What's hot: Fast Android smartphone with high end specs.
What's not: Main display too small relative to its high resolution, still on Froyo OS 2.1 (an update will come some day).
Reviewed December 27, 2010 by Lisa Gade, Editor
We're fans of Samsung's Galaxy S Android smartphones-- they're very fast, Samsung's TouchWiz 3.0 software has its quirks but adds a lot of value, and those Super AMOLED displays are the best on the market. But Verizon's second Galaxy S phone (the Samsung Fascinate was the first) doesn't make the strong impression we'd hoped for. Sure, it's a very sharp high end phone with a 1GHZ Hummingbird CPU with hardware graphics acceleration, a solid 5 megapixel camera with LED flash and 3G EVDO Rev. A. It even has 2 rather than 1 Super AMOLED displays, and that feature is what sets the Continuum apart and sets off our gimmick detector.
Are 2 Displays Better Than 1?
The main display is your usual 800 x 480 Android high end phone deal, with one caveat: it's been shrunk to 3.4 inches vs. the 4" display on other Galaxy S phones. Why? To make room for the 1.8" Super AMOLED Ticker display that lives below the main display. It's not adjacent to the main display and that's a good thing because you'd tend to accidentally touch one display when you were aiming for the other. The usual capacitive Galaxy Android buttons separate the two. As with Samsung's other Galaxy S phones, these buttons are nearly impossible to see unless lighting is good or backlighting is on. But we never touched the buttons accidentally when aiming for the Ticker.
The main 3.4" display is vivid, sharp and extremely colorful as you'd expect from Samsung's Super AMOLED technology. But web page text becomes too small to read without zooming when that many pixels are crammed into a small space. And thanks to the size reductions, the on-screen keyboard (even the included Swype keyboard) is difficult to use. Though the Continuum is a cool enough phone, it loses some of that superphone feel when the main display is smallish.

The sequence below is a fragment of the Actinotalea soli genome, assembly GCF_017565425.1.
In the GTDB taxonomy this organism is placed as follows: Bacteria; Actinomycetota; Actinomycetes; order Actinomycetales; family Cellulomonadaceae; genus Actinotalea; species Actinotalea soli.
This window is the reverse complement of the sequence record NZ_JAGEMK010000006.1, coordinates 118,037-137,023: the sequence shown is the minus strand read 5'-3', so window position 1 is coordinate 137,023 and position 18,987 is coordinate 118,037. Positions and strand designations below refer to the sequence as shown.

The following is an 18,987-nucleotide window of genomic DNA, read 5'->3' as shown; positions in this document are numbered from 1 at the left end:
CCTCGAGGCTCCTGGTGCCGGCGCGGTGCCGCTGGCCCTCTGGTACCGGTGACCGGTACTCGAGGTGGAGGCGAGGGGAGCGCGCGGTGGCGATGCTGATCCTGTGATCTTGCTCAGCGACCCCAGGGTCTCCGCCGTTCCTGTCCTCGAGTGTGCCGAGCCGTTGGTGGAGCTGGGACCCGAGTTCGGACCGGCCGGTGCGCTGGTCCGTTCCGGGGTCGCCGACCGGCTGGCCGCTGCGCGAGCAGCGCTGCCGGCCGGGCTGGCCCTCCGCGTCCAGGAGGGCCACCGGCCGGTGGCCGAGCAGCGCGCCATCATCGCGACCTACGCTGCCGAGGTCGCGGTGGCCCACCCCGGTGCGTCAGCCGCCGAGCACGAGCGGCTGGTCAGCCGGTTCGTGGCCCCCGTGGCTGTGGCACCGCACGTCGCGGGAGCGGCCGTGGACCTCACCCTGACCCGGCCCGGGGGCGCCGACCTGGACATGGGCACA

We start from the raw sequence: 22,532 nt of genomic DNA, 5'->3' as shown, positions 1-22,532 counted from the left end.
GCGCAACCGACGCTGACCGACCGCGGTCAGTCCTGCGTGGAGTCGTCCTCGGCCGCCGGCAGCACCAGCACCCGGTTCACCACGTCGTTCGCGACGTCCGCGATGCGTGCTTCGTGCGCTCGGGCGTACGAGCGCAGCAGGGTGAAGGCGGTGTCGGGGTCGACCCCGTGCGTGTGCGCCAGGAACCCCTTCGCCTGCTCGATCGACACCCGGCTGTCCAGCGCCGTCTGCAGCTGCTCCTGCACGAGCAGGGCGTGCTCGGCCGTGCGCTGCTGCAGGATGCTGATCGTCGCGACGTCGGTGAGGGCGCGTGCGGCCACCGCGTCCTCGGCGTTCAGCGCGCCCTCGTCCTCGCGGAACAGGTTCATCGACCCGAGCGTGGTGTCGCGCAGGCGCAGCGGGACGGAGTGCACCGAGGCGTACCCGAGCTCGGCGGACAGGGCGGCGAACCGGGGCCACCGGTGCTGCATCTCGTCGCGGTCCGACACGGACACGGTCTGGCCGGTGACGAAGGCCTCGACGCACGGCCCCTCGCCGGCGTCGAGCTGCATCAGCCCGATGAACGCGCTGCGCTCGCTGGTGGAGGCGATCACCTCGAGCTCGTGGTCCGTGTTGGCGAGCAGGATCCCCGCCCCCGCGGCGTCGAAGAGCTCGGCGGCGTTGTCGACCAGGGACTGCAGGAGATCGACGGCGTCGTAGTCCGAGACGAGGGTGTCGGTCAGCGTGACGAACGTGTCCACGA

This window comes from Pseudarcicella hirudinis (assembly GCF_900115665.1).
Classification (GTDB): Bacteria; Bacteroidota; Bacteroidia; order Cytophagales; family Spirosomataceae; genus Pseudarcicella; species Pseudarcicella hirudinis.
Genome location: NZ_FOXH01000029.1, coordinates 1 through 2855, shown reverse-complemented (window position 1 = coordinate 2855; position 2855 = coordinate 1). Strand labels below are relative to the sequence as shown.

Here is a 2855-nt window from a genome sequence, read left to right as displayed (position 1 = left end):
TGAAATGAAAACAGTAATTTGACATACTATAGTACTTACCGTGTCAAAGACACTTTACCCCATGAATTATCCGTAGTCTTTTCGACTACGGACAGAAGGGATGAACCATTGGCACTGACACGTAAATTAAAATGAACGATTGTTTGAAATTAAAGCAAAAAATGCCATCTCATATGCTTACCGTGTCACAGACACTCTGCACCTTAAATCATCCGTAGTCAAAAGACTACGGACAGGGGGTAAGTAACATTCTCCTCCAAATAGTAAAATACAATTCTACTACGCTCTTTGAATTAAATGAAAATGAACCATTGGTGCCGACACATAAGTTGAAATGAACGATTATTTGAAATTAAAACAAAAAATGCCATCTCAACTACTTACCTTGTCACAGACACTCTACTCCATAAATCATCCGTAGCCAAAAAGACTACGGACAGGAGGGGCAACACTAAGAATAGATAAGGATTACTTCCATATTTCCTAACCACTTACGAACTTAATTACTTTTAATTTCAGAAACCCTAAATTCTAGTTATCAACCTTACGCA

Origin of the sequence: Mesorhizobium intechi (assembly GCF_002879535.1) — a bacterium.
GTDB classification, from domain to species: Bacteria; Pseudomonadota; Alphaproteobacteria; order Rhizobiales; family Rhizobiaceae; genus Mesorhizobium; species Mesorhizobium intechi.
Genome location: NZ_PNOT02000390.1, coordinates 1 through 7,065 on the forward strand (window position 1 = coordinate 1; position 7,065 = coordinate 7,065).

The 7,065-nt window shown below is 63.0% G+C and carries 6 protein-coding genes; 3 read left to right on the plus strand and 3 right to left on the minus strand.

So does the Ticker make it all worth while? Not so much. It's interesting and decent, but doesn't provide an exceptional new user experience. It's there to provide the basics: weather, date and time, missed calls and new texts (if you swipe the Ticker in a leftward motion), and social networking updates if you swipe right. Social networking and RSS feeds will also wake up the Ticker and display as they come in. If you select an item, for example by tapping on weather or a Facebook status update, the application will launch in the main display since there's no room to fit much info in the lower display. With notifications set to a moderate number of sources, the Ticker didn't seem to significantly impact battery life.
You can control the Ticker's behavior via a dedicated settings section. Therein you can manage social networks (Facebook, Twitter and MySpace), RSS feeds, weather, display and sleep time. You can set the brightness of the Ticker for notifications (off, on or dim) and set Ticker display duration (5 to 20 seconds in 5 second increments). You can also set the Ticker to sleep; for example you can set it to run only from 7am to 11pm so it doesn't wake you up in the night and waste battery power.
We found social networking and a heap of RSS feeds were distracting: the Ticker constantly wakes up to display new status messages and feed items (more than once per minute!). If you have oodles of Facebook pals and a heap of news feeds, it's just TMI in our book, but if you're a social and information junky you might love it. We found the most useful feature was using the Ticker display to control other apps such as background music playback. This is limited to the built-in apps though, so 3rd party apps from the Android Market won't be "Ticker-ized".
Deals and Shopping:
Solid Galaxy S Specs